*Algebra*

## Section 2.2. Groups and Subgroups

Exercise 2.2.1 Using Artin's notation,

1 | \(x\) | \(x^2\) | \(y\) | \(xy\) | \(x^2y\) | |

1 | 1 | \(x\) | \(x^2\) | \(y\) | \(xy\) | \(x^2y\) |

\(x\) | \(x\) | \(x^2\) | 1 | \(xy\) | \(x^2y\) | \(y\) |

\(x^2\) | \(x^2\) | 1 | \(x\) | \(x^2y\) | \(y\) | \(xy\) |

\(y\) | \(y\) | \(x^2y\) | \(xy\) | 1 | \(x^2\) | \(x\) |

\(xy\) | \(xy\) | \(y\) | \(x^2y\) | \(x\) | 1 | \(x^2\) |

\(x^2y\) | \(x^2y\) | \(xy\) | \(y\) | \(x^2\) | \(x\) | 1 |

Exercise 2.2.2 Clearly 1 is invertible since \(1\cdot 1 = 1\). If \(a \in S\) is invertible with inverse \(a^{-1}\), then \(a\) is also the inverse of \(a^{-1}\), so \(a^{-1}\) is invertible too. And if \(a, b \in S\) are invertible, then \(ab\) is invertible with inverse \(b^{-1} a^{-1}\). This establishes that the set of invertible elements of \(S\) with law of composition inherited from \(S\) is a group.

Exercise 2.2.3

- Multiply both sides by \(x^{-1}\) on the left and \(w^{-1}z\) on the right to obtain \(y = x^{-1}w^{-1}z\).
- Yes, \(yzx = x^{-1}(xyz)x = x^{-1}(1)x = 1\). No, it isn't necessarily the case that \(yxz = 1\). For example, in \(S_3\), we have \(x \cdot y \cdot xy = 1\), but \(y \cdot x \cdot xy = x \neq 1\).

Exercise 2.2.4

- Yes. \(H\) is itself a group under the same operation as \(G\) and is a subset of \(G\), therefore \(H\) is a subgroup of \(G\).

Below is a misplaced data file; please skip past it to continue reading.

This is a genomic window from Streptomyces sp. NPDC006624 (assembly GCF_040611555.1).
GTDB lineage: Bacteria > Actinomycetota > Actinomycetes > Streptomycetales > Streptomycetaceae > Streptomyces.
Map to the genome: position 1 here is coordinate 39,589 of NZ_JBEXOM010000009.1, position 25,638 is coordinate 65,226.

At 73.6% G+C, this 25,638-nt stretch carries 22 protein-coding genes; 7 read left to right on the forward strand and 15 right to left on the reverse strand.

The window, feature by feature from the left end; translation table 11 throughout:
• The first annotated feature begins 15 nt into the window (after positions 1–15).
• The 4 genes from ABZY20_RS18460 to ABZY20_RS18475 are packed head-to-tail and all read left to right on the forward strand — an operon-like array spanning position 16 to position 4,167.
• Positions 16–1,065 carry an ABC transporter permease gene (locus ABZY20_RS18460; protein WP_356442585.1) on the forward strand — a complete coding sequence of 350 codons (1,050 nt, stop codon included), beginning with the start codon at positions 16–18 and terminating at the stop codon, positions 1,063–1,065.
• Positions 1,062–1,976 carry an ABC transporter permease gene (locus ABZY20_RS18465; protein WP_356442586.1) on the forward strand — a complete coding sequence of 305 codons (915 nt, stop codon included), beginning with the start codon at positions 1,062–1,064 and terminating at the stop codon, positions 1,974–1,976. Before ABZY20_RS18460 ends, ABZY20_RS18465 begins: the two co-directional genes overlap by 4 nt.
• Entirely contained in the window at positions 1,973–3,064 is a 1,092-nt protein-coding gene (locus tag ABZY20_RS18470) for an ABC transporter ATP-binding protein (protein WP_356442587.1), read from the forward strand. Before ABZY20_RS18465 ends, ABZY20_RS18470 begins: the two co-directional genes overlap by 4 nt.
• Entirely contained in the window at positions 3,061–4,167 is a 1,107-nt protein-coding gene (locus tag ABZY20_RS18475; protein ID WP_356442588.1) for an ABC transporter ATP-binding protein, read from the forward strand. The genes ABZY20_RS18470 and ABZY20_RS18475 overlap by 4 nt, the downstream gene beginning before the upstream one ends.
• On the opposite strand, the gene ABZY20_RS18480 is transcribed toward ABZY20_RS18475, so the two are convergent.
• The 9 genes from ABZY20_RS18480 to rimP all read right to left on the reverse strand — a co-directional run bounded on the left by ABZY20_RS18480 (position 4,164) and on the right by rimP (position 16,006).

- Yes. \(H\) contains the identity element 1; the elements 1 and -1 are their own inverses; and \(H\) is closed under multiplication.
- No. \(H\) doesn't contain the identity element 0.
- Yes. \(H\) contains the identity element 1; the inverse of a positive real is another positive real; and the positive reals are closed under multiplication.
- No. \(H\) doesn't contain the identity matrix.

Exercise 2.2.5 If \(1_H\) is the identity of \(H\), then it must be the case that \(1_H 1_H = 1_H\). When this is regarded as an equality in \(G\), we can cancel \(1_H\) from both sides to obtain \(1_H = 1_G\). Analogously, if \(a \in H\) and \(a^*\) denotes the inverse of \(a\) in \(H\), then \(aa^* = 1_H = 1_G\). Left-multiplying both sides by the element \(a^{-1}\) (the inverse of \(a\) in \(G\)) yields \(a^* = a^{-1}\).

Exercise 2.2.6 The element 1 is the identity in \(G^\circ\) since \(1*a = a1 = a\) and \(a*1 = 1a = a\) for all \(a \in G^\circ\). If \(a \in G^\circ\) then the inverse element \(a^{-1}\) in \(G\) is also the inverse in \(G^\circ\) since \(a*a^{-1} = a^{-1}a = 1\) and \(a^{-1}*a = aa^{-1} = 1\). If \(a, b, c \in G^\circ\) then \(a*(b*c) = (b*c)a = (cb)a = c(ba) = (ba)*c = (a*b)*c\), so \(*\) is associative. We conclude that \((G^\circ, *)\) is a group.